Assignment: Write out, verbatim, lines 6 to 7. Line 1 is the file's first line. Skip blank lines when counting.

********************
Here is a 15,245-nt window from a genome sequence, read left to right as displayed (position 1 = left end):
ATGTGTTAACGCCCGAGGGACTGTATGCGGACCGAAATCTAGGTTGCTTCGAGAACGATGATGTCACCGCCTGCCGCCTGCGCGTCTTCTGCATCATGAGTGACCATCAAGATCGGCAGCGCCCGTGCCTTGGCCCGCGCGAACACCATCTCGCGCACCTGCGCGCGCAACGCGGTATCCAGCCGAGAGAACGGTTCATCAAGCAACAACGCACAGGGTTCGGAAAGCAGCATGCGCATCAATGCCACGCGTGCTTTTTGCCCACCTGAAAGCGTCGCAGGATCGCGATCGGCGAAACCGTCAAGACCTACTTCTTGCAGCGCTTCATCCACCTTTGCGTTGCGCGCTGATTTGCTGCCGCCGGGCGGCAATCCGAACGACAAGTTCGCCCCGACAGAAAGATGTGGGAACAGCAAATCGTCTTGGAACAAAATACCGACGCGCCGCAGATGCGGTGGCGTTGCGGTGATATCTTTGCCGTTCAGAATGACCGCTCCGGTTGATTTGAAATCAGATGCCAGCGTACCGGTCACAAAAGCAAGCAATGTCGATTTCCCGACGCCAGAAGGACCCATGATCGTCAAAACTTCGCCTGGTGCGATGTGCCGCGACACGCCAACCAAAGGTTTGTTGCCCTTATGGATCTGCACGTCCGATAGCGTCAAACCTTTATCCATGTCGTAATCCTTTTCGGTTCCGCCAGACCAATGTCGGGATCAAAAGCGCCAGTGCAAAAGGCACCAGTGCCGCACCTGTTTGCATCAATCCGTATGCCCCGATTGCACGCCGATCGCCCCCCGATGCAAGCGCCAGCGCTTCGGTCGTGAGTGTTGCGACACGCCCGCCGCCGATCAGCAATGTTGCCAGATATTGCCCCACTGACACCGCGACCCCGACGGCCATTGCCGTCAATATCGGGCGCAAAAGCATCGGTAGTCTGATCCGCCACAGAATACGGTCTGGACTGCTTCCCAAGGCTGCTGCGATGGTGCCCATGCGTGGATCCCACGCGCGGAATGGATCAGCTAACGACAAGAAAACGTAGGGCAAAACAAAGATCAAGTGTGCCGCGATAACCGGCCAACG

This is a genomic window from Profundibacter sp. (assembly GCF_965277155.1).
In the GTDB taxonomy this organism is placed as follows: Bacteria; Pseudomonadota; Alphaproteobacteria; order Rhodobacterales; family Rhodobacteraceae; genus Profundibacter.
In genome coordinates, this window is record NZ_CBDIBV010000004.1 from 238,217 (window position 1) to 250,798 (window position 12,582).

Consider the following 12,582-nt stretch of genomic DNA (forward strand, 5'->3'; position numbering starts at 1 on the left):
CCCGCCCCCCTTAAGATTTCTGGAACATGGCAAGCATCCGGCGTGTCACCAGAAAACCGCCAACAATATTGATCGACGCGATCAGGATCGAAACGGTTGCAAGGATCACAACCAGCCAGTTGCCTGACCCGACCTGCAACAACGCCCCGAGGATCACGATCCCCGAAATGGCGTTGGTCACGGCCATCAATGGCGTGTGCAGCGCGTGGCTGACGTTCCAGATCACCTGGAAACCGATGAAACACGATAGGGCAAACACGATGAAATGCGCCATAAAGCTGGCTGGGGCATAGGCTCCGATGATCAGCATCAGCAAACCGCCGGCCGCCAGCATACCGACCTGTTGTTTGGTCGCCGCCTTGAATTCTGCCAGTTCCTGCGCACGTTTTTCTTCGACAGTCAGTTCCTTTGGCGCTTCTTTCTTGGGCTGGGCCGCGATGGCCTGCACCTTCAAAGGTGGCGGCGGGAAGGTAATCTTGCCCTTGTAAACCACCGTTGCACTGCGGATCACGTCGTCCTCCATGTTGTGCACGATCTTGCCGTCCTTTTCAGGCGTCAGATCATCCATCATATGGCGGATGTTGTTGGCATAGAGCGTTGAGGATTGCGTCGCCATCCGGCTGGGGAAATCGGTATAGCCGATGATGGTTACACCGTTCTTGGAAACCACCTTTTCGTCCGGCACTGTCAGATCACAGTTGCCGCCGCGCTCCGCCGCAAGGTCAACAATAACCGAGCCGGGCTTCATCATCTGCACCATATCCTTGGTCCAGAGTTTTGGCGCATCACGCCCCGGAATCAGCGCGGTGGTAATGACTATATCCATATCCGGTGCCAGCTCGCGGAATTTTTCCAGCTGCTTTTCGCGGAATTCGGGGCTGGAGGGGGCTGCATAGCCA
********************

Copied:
Consider the following 12,582-nt stretch of genomic DNA (forward strand, 5'->3'; position numbering starts at 1 on the left):
CCCGCCCCCCTTAAGATTTCTGGAACATGGCAAGCATCCGGCGTGTCACCAGAAAACCGCCAACAATATTGATCGACGCGATCAGGATCGAAACGGTTGCAAGGATCACAACCAGCCAGTTGCCTGACCCGACCTGCAACAACGCCCCGAGGATCACGATCCCCGAAATGGCGTTGGTCACGGCCATCAATGGCGTGTGCAGCGCGTGGCTGACGTTCCAGATCACCTGGAAACCGATGAAACACGATAGGGCAAACACGATGAAATGCGCCATAAAGCTGGCTGGGGCATAGGCTCCGATGATCAGCATCAGCAAACCGCCGGCCGCCAGCATACCGACCTGTTGTTTGGTCGCCGCCTTGAATTCTGCCAGTTCCTGCGCACGTTTTTCTTCGACAGTCAGTTCCTTTGGCGCTTCTTTCTTGGGCTGGGCCGCGATGGCCTGCACCTTCAAAGGTGGCGGCGGGAAGGTAATCTTGCCCTTGTAAACCACCGTTGCACTGCGGATCACGTCGTCCTCCATGTTGTGCACGATCTTGCCGTCCTTTTCAGGCGTCAGATCATCCATCATATGGCGGATGTTGTTGGCATAGAGCGTTGAGGATTGCGTCGCCATCCGGCTGGGGAAATCGGTATAGCCGATGATGGTTACACCGTTCTTGGAAACCACCTTTTCGTCCGGCACTGTCAGATCACAGTTGCCGCCGCGCTCCGCCGCAAGGTCAACAATAACCGAGCCGGGCTTCATCATCTGCACCATATCCTTGGTCCAGAGTTTTGGCGCATCACGCCCCGGAATCAGCGCGGTGGTAATGACTATATCCATATCCGGTGCCAGCTCGCGGAATTTTTCCAGCTGCTTTTCGCGGAATTCGGGGCTGGAGGGGGCTGCATAGCCA